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Pad Saddle

Cree%20artist%2C%20%3Cb%3E%3Ci%3E%20Pad%20Saddle%3C%2Fi%3E%3C%2Fb%3E%2C%20ca.%201890%2C%20leather%2C%20glass%20beads%2C%20and%20wool%20yarn%2C%20The%20Elizabeth%20Cole%20Butler%20Collection%2C%20no%20known%20copyright%20restrictions%2C%2091.95.21
Cree artist, Pad Saddle, ca. 1890, leather, glass beads, and wool yarn, The Elizabeth Cole Butler Collection, no known copyright restrictions, 91.95.21

Cree%20artist%2C%20%3Cb%3E%3Ci%3E%20Pad%20Saddle%3C%2Fi%3E%3C%2Fb%3E%2C%20ca.%201890%2C%20leather%2C%20glass%20beads%2C%20and%20wool%20yarn%2C%20The%20Elizabeth%20Cole%20Butler%20Collection%2C%20no%20known%20copyright%20restrictions%2C%2091.95.21

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Details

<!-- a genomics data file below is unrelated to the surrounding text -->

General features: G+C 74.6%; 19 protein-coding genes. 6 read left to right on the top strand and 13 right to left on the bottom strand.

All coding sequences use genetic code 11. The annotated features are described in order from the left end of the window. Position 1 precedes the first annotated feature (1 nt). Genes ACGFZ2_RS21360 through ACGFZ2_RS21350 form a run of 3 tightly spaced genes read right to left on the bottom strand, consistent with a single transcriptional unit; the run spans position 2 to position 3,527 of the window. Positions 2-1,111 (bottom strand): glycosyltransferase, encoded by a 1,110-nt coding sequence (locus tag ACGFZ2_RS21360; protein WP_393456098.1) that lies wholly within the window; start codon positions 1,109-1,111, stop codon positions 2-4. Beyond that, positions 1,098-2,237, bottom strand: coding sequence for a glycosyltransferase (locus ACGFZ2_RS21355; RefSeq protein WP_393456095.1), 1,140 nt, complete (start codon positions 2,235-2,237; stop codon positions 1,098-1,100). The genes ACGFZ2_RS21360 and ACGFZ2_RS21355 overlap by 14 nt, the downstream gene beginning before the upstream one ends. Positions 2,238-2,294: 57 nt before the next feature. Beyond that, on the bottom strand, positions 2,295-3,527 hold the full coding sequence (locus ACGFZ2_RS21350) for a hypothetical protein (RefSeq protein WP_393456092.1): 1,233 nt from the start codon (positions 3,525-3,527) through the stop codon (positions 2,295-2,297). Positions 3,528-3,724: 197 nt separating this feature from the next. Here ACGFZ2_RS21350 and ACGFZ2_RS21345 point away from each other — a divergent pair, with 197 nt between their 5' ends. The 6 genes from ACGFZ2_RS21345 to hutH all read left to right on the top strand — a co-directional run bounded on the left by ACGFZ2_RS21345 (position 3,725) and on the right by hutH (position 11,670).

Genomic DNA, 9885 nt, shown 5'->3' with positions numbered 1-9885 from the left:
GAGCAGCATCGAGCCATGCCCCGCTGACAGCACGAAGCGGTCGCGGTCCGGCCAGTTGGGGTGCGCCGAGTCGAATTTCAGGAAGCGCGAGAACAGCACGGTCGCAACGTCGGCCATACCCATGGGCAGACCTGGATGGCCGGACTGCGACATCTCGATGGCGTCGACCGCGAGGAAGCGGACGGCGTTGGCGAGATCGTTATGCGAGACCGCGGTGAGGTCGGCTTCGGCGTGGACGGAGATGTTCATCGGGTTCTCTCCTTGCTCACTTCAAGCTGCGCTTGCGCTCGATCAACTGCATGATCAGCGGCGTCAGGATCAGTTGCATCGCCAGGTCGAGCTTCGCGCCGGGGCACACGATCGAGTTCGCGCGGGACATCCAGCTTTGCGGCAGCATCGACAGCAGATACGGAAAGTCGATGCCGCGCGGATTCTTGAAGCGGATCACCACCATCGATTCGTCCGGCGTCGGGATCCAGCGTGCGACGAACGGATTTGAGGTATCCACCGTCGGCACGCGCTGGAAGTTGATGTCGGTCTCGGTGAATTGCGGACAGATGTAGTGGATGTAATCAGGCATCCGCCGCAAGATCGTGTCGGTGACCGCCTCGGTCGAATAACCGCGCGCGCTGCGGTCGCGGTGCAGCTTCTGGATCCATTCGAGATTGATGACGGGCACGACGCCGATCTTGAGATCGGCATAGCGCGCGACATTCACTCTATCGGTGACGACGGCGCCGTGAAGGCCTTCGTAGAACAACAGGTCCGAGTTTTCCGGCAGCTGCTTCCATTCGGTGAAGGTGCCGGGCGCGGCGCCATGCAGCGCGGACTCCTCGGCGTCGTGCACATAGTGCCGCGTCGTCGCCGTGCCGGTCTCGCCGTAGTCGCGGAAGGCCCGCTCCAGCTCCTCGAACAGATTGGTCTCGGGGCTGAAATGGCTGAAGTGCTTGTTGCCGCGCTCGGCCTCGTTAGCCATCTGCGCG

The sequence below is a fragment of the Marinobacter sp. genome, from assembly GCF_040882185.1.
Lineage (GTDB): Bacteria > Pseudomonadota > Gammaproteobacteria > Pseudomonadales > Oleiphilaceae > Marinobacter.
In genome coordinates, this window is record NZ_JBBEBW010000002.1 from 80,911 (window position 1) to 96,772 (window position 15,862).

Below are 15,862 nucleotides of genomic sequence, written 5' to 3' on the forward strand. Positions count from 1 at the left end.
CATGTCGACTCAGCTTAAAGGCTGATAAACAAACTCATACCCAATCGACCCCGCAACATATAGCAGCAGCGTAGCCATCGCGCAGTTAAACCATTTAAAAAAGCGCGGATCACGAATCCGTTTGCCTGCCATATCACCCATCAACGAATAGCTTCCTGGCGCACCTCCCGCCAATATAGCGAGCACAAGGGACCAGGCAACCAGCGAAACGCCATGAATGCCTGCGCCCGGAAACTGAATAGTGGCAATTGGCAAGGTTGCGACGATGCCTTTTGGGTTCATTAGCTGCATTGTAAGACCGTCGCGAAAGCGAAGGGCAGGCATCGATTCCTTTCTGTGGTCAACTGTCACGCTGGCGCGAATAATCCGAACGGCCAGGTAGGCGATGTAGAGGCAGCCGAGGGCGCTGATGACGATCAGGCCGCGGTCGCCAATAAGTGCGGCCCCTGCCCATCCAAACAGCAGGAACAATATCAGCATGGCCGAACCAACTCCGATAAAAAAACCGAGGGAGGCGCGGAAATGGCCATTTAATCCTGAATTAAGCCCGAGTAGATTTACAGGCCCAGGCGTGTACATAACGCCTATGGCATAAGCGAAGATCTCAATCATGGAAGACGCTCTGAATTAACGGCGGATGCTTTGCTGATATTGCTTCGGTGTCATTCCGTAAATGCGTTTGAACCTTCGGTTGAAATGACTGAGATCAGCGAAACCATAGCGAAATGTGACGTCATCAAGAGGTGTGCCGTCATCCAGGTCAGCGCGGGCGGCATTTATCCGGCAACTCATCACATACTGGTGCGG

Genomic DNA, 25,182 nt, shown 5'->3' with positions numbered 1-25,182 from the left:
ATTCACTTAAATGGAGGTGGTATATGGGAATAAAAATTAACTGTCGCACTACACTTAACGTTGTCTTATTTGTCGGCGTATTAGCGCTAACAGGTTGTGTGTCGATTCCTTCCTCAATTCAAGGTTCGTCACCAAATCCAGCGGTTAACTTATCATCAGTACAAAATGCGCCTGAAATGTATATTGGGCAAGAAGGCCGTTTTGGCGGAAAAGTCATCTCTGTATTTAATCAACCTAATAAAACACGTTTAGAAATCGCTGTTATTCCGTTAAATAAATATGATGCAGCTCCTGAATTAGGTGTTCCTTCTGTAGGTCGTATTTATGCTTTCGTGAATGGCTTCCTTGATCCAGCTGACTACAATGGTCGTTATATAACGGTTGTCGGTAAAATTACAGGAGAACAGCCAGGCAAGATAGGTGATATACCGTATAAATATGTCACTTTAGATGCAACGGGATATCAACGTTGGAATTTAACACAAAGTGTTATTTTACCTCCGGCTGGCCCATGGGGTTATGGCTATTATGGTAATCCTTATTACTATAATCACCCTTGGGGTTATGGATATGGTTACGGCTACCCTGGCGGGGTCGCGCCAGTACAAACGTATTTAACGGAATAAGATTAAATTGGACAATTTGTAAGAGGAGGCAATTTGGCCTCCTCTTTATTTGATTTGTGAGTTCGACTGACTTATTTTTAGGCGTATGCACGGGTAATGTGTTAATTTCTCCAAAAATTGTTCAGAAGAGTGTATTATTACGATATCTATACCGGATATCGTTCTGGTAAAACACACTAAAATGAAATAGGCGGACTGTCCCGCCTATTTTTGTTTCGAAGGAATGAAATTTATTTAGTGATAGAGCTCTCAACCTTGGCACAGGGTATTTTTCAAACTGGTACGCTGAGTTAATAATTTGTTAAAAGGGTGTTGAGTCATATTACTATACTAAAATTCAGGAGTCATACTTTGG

Title

Pad Saddle

Artist

Cree artist (Cree)

Date

ca. 1890

Medium

leather, glass beads, and wool yarn

Dimensions (H x W x D)

6 in x 8 3/4 in x 16 1/2 in

Collection Area

Native American Art

Category

Plains

Animal Equipment

Object Type

pad saddle

Cultural Group

Cree

Credit Line

The Elizabeth Cole Butler Collection

Accession Number

91.95.21

Copyright

no known copyright restrictions

Terms

beads

leather

pad saddles

Plains Cree

Plains Indian

saddles

The Elizabeth Cole Butler Collection

yarn

Description

By the mid-eighteenth century horses had spread throughout the Plains region. As Plains Indian peoples became expert horsemen, they began to create a variety of trappings for their horses. Derived from Spanish pack saddles, pad saddles were commonly made by peoples of the northern and northeastern Plains such as the Plains Cree. Pad saddles are usually rectangular or oval tanned leather tubes stuffed with grass or moose hair. A band of tanned leather sewn across the middle provides an attachment for the stirrups. Floral beaded decoration covers the corners, from which hang beaded panels that are often further embellished with yarn tassels.

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